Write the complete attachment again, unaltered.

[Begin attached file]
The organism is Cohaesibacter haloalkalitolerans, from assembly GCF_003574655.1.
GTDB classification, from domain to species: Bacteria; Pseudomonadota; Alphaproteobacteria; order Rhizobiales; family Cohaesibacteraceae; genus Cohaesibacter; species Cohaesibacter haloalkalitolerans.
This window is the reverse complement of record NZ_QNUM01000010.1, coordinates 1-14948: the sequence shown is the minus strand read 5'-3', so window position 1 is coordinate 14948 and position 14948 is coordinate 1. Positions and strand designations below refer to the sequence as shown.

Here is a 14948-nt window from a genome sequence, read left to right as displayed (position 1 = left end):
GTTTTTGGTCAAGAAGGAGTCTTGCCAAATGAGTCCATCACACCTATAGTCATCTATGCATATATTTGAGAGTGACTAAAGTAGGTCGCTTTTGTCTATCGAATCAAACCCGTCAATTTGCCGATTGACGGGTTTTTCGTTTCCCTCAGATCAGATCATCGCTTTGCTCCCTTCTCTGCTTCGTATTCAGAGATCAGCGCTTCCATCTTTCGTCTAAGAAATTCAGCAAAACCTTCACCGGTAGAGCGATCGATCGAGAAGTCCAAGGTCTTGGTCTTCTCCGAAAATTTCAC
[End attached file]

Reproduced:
The organism is Cohaesibacter haloalkalitolerans, from assembly GCF_003574655.1.
GTDB classification, from domain to species: Bacteria; Pseudomonadota; Alphaproteobacteria; order Rhizobiales; family Cohaesibacteraceae; genus Cohaesibacter; species Cohaesibacter haloalkalitolerans.
This window is the reverse complement of record NZ_QNUM01000010.1, coordinates 1-14948: the sequence shown is the minus strand read 5'-3', so window position 1 is coordinate 14948 and position 14948 is coordinate 1. Positions and strand designations below refer to the sequence as shown.

Here is a 14948-nt window from a genome sequence, read left to right as displayed (position 1 = left end):
GTTTTTGGTCAAGAAGGAGTCTTGCCAAATGAGTCCATCACACCTATAGTCATCTATGCATATATTTGAGAGTGACTAAAGTAGGTCGCTTTTGTCTATCGAATCAAACCCGTCAATTTGCCGATTGACGGGTTTTTCGTTTCCCTCAGATCAGATCATCGCTTTGCTCCCTTCTCTGCTTCGTATTCAGAGATCAGCGCTTCCATCTTTCGTCTAAGAAATTCAGCAAAACCTTCACCGGTAGAGCGATCGATCGAGAAGTCCAAGGTCTTGGTCTTCTCCGAAAATTTCAC